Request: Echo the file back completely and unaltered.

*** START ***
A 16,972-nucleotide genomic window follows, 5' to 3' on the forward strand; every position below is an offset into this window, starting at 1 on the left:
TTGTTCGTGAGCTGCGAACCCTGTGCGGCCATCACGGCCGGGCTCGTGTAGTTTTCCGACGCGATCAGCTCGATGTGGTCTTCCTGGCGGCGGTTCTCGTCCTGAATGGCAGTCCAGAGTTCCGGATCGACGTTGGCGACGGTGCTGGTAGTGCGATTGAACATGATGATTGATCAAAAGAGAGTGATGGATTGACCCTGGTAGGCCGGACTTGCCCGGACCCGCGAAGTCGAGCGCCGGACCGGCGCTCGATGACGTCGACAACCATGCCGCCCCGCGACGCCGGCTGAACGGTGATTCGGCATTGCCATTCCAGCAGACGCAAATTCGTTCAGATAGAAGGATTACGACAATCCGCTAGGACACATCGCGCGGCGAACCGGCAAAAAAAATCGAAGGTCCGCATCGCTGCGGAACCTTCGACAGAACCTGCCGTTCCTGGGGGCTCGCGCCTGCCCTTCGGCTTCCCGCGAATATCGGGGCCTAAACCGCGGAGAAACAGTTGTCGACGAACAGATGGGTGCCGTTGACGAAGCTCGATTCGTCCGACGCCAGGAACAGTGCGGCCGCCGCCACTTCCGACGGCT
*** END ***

A 16,972-nucleotide genomic window follows, 5' to 3' on the forward strand; every position below is an offset into this window, starting at 1 on the left:
TTGTTCGTGAGCTGCGAACCCTGTGCGGCCATCACGGCCGGGCTCGTGTAGTTTTCCGACGCGATCAGCTCGATGTGGTCTTCCTGGCGGCGGTTCTCGTCCTGAATGGCAGTCCAGAGTTCCGGATCGACGTTGGCGACGGTGCTGGTAGTGCGATTGAACATGATGATTGATCAAAAGAGAGTGATGGATTGACCCTGGTAGGCCGGACTTGCCCGGACCCGCGAAGTCGAGCGCCGGACCGGCGCTCGATGACGTCGACAACCATGCCGCCCCGCGACGCCGGCTGAACGGTGATTCGGCATTGCCATTCCAGCAGACGCAAATTCGTTCAGATAGAAGGATTACGACAATCCGCTAGGACACATCGCGCGGCGAACCGGCAAAAAAAATCGAAGGTCCGCATCGCTGCGGAACCTTCGACAGAACCTGCCGTTCCTGGGGGCTCGCGCCTGCCCTTCGGCTTCCCGCGAATATCGGGGCCTAAACCGCGGAGAAACAGTTGTCGACGAACAGATGGGTGCCGTTGACGAAGCTCGATTCGTCCGACGCCAGGAACAGTGCGGCCGCCGCCACTTCCGACGGCT